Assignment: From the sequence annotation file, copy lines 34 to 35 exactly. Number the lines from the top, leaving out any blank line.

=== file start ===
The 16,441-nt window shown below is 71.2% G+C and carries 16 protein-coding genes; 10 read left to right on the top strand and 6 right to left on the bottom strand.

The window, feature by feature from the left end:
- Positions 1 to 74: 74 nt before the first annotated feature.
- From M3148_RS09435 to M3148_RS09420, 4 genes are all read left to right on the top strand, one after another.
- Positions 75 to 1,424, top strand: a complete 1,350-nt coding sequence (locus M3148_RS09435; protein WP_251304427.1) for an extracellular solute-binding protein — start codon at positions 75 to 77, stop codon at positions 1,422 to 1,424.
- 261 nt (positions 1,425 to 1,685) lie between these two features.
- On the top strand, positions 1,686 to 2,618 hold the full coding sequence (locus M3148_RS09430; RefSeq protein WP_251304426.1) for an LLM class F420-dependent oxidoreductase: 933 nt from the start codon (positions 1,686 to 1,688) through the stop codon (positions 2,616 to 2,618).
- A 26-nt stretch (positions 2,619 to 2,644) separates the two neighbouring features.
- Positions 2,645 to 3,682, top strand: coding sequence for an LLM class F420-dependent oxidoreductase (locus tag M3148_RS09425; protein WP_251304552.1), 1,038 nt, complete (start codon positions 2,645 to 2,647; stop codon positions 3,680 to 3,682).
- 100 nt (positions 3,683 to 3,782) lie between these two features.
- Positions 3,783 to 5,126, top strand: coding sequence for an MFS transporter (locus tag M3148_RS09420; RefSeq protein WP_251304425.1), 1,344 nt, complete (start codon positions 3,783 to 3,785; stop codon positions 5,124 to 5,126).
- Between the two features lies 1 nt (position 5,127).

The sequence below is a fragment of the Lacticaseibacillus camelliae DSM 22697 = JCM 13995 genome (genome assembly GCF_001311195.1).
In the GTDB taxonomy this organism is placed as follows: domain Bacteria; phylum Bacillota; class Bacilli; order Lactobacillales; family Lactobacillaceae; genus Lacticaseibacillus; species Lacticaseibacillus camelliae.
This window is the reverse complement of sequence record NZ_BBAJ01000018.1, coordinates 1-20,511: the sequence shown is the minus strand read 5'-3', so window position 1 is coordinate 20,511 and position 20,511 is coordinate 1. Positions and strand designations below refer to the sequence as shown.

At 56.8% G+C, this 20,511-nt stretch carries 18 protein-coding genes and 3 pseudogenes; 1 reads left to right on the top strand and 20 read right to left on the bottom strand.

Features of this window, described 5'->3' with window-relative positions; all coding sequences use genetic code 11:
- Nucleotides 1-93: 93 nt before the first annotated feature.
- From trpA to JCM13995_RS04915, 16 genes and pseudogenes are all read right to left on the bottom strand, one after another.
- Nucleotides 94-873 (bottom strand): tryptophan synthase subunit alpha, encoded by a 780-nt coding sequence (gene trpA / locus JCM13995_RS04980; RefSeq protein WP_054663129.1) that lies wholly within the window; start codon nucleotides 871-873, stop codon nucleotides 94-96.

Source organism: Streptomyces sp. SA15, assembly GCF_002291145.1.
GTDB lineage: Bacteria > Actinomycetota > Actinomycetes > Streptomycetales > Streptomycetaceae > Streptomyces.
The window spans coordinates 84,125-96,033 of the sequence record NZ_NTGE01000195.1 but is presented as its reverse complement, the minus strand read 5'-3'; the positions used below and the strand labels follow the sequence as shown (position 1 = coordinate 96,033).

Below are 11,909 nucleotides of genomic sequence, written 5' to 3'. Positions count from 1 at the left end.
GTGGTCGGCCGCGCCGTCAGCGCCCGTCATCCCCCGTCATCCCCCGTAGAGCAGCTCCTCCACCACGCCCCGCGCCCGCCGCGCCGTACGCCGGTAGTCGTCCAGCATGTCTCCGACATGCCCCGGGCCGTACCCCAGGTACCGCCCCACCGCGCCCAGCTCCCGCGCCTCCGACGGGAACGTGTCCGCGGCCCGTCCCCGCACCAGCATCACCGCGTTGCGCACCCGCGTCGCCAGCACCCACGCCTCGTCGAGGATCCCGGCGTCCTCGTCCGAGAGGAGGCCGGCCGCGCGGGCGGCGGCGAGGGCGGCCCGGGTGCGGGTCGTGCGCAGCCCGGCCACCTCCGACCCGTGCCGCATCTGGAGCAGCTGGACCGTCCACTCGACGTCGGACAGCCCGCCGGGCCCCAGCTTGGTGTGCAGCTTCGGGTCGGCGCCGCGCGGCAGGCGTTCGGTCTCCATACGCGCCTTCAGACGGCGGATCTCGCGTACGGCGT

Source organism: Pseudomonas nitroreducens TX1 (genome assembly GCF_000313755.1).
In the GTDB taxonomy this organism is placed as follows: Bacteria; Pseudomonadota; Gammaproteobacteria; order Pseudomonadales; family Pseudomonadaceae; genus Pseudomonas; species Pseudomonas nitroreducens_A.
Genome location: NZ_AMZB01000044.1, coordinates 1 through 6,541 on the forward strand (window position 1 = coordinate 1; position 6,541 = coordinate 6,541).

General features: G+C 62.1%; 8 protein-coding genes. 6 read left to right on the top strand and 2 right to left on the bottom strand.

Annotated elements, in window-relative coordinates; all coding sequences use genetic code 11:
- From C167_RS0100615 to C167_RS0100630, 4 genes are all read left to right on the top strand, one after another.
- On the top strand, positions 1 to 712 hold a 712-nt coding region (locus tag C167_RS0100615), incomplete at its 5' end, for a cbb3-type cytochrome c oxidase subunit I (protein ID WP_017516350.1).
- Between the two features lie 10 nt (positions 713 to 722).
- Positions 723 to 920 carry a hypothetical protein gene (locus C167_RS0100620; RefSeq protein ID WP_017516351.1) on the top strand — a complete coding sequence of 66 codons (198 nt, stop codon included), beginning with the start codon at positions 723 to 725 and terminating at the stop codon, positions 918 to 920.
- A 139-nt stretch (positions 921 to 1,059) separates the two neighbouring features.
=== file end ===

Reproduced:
- Positions 723 to 920 carry a hypothetical protein gene (locus C167_RS0100620; RefSeq protein ID WP_017516351.1) on the top strand — a complete coding sequence of 66 codons (198 nt, stop codon included), beginning with the start codon at positions 723 to 725 and terminating at the stop codon, positions 918 to 920.
- A 139-nt stretch (positions 921 to 1,059) separates the two neighbouring features.